Lizebeth Koloko-Green takes us through Microsoft Power Automate, the hidden gem of Microsoft 365
Like many of you, I have been working from home for nearly a year, which I rarely did before this pandemic. In the beginning, I felt overwhelmed because I had just started a new job, I was home-schooling my eight-year-old daughter, had been sick for a few weeks and was launching my training company. It was a bit too much.
I wanted to find ways to be more productive, efficient and to optimize my precious time. My goals were not to work less but to work better, be more efficient, and devote myself to the essential things that interested me.
I had tried to optimize my time management using Microsoft Outlook to create tasks, set up rules, and quickly organize my emails. I was also using Microsoft OneNote and Microsoft To-do for my task management. However, I realized that an automation process was the key to making my life easier. I discovered Power Automate (used to be called Microsoft Flow), which is part of my Microsoft 365 subscription.
What is Power Automate?
Microsoft defines Power Automate as “a service that helps you create automated workflows between your favorite apps and services to synchronize files, get notifications, collect data, and more.”
The automation process can seem confusing, but at the bottom of the official Microsoft page you will find some Power Automate templates ready to use with just a click of a button. Be curious and check them out. There are thousands of prebuilt templates which will enable you to start automating everyday business processes immediately. You can customize these templates according to your business needs.
Power Automate can link all your current and favorite apps: Microsoft 365 Apps (Teams, Outlook, Excel, OneNote, OneDrive, SharePoint, etc.) and non-Microsoft products such as Google, Twitter, Facebook, Salesforce, Google Drive, Dropbox, Trello, Instagram, and Slack, to name a few.
You do not need any developer or IT skills to use Power Automate. Once you start automating your business processes, you will spend less time on manual, repetitive tasks like data entry.
The good news
Power Automate is part of the Microsoft Power Platform and is included in your Office 365 subscription (E3 or E5 licenses – “E” stands for Enterprise).
Power Automate is a cloud service available as a web version. To access this, you will need to log in to your Office 365 account via office.com. Once you reach the Office 365 Portal, select Power Automate from the list of apps. You can download the app on your smartphone/tablet or download the desktop app to test the trial version for 90 days. Beyond that, you will need to upgrade to a premium account.
The bad news
Your IT Dept may have blocked it.
How Does Power Automate Work?
Power Automate workflows (“flows”) are based on triggers and actions.
- A trigger starts the flow (e.g., Receiving an email from a key project stakeholder).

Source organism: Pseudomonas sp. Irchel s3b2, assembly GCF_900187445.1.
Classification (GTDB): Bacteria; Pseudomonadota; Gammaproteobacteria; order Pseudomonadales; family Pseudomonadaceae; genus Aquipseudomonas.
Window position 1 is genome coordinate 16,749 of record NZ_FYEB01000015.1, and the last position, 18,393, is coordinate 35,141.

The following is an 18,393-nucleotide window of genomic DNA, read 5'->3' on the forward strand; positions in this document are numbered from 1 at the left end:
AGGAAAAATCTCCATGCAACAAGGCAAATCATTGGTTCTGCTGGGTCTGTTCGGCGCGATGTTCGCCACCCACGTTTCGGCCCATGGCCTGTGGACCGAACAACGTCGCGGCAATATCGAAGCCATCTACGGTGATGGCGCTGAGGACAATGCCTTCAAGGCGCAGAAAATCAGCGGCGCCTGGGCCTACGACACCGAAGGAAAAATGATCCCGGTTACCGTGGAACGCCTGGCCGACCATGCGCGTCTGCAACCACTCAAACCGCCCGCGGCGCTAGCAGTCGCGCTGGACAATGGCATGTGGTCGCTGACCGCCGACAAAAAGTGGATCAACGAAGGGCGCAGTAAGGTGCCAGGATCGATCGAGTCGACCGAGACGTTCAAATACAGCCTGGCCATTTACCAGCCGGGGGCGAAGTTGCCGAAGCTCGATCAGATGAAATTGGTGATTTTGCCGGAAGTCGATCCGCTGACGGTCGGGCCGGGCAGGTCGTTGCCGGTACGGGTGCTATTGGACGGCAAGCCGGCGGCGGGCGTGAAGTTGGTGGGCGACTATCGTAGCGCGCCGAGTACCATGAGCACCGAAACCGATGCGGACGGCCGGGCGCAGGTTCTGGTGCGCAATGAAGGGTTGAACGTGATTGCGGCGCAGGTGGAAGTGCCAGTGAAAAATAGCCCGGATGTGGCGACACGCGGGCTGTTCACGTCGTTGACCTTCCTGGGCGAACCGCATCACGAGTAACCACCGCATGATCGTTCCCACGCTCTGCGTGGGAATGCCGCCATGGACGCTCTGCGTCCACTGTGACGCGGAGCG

- An action is what happens once the flow is triggered (e.g., Creating a task when that email is received).
A flow can have one or more actions.
The five main types of Power Automate flows:
1. Automated cloud flows
For example, a flow triggered by a designated event: send an email if an item in a SharePoint list is changed.
2. Instant cloud flows
Allow users to manually trigger a flow from their mobile phone or desktop app with a button click. For example, quickly send a reminder email to your team before a meeting.
3. Scheduled cloud flows
Performs one or more tasks at certain times.
4. Business process flows
Are based on a defined set of actions.
5. Desktop flows (previously UI flows)
They are used to record clicks and keystrokes and automate tasks’ execution.
Both business process flows and desktop flows require a premium account and additional licenses to use them. They are more applicable for advanced users.
Creating a Cloud Flow
Let’s create a simple automated cloud flow using the template “Save Office 365 email attachments to OneDrive for Business.”
On the left-hand side of your Power Automate homepage, click on the “Templates” menu > then click on the selected template.
When you click it, what you will see is that any email that you receive in Outlook 365 mailbox and that has an attachment will automatically be saved in your OneDrive for Business:
Make sure that the flow is connected to your Office 365 Outlook & OneDrive for Business accounts. The green checkmark next to your account name in the picture indicates that it’s a good connection. If you need to connect to another account, click on the three ellipses and select “+Add new connection.” Click on “Create Flow.”
The flow is created, as you can see in the details from the picture below. I can send myself an email to test out this flow:
In Outlook, I created a new message titled “Flow test,” added an attachment, and sent the email.
When I go to my OneDrive account, I can see a new folder: “Email attachments from Power Automate.”
And it saved my email attachment in that folder:
From this point forward, any attachments I receive in an email will be saved in that folder.
This is just one example. I have created several flows to automate my repetitive manual tasks, and I use the below template flows regularly:
These are just a few examples. They are so many more scenarios in which you can use with Power Automate. Do not hesitate to contact me if you require assistance in creating your workflows and share your experiences. We can all learn from one another.
Microsoft Power Automate documentation
Create automated workflows with Microsoft Power Automate
Get started with Power Automate